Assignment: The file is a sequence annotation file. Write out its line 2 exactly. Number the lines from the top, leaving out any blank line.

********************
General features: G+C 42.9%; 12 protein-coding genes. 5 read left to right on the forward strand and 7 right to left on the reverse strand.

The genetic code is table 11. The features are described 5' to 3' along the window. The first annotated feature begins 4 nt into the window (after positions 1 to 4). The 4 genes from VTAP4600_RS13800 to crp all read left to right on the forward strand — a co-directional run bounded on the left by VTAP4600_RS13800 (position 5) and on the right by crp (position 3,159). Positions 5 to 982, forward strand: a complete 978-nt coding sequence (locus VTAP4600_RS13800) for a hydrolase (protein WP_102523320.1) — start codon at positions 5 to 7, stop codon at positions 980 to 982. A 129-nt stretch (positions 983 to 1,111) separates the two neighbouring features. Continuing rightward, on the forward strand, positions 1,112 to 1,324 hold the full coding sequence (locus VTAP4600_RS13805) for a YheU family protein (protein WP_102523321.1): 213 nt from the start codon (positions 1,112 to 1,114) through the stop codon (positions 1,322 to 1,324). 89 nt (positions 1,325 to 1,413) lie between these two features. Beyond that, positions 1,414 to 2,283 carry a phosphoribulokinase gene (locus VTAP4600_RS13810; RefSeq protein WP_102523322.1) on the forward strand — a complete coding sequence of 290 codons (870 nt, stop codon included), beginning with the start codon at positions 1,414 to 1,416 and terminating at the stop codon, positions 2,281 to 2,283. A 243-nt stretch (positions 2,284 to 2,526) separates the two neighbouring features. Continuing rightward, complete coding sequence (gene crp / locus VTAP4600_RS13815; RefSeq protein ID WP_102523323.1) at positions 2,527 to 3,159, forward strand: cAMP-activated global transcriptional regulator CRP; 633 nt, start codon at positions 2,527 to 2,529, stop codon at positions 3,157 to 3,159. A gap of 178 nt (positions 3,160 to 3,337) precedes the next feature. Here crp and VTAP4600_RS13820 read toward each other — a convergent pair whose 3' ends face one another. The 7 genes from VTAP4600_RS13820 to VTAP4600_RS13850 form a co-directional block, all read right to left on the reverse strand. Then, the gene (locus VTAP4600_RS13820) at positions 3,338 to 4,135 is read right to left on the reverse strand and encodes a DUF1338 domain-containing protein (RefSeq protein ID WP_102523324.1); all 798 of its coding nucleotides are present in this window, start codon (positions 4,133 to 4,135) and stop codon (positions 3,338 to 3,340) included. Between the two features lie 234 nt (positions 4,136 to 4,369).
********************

The genetic code is table 11. The features are described 5' to 3' along the window. The first annotated feature begins 4 nt into the window (after positions 1 to 4). The 4 genes from VTAP4600_RS13800 to crp all read left to right on the forward strand — a co-directional run bounded on the left by VTAP4600_RS13800 (position 5) and on the right by crp (position 3,159). Positions 5 to 982, forward strand: a complete 978-nt coding sequence (locus VTAP4600_RS13800) for a hydrolase (protein WP_102523320.1) — start codon at positions 5 to 7, stop codon at positions 980 to 982. A 129-nt stretch (positions 983 to 1,111) separates the two neighbouring features. Continuing rightward, on the forward strand, positions 1,112 to 1,324 hold the full coding sequence (locus VTAP4600_RS13805) for a YheU family protein (protein WP_102523321.1): 213 nt from the start codon (positions 1,112 to 1,114) through the stop codon (positions 1,322 to 1,324). 89 nt (positions 1,325 to 1,413) lie between these two features. Beyond that, positions 1,414 to 2,283 carry a phosphoribulokinase gene (locus VTAP4600_RS13810; RefSeq protein WP_102523322.1) on the forward strand — a complete coding sequence of 290 codons (870 nt, stop codon included), beginning with the start codon at positions 1,414 to 1,416 and terminating at the stop codon, positions 2,281 to 2,283. A 243-nt stretch (positions 2,284 to 2,526) separates the two neighbouring features. Continuing rightward, complete coding sequence (gene crp / locus VTAP4600_RS13815; RefSeq protein ID WP_102523323.1) at positions 2,527 to 3,159, forward strand: cAMP-activated global transcriptional regulator CRP; 633 nt, start codon at positions 2,527 to 2,529, stop codon at positions 3,157 to 3,159. A gap of 178 nt (positions 3,160 to 3,337) precedes the next feature. Here crp and VTAP4600_RS13820 read toward each other — a convergent pair whose 3' ends face one another. The 7 genes from VTAP4600_RS13820 to VTAP4600_RS13850 form a co-directional block, all read right to left on the reverse strand. Then, the gene (locus VTAP4600_RS13820) at positions 3,338 to 4,135 is read right to left on the reverse strand and encodes a DUF1338 domain-containing protein (RefSeq protein ID WP_102523324.1); all 798 of its coding nucleotides are present in this window, start codon (positions 4,133 to 4,135) and stop codon (positions 3,338 to 3,340) included. Between the two features lie 234 nt (positions 4,136 to 4,369).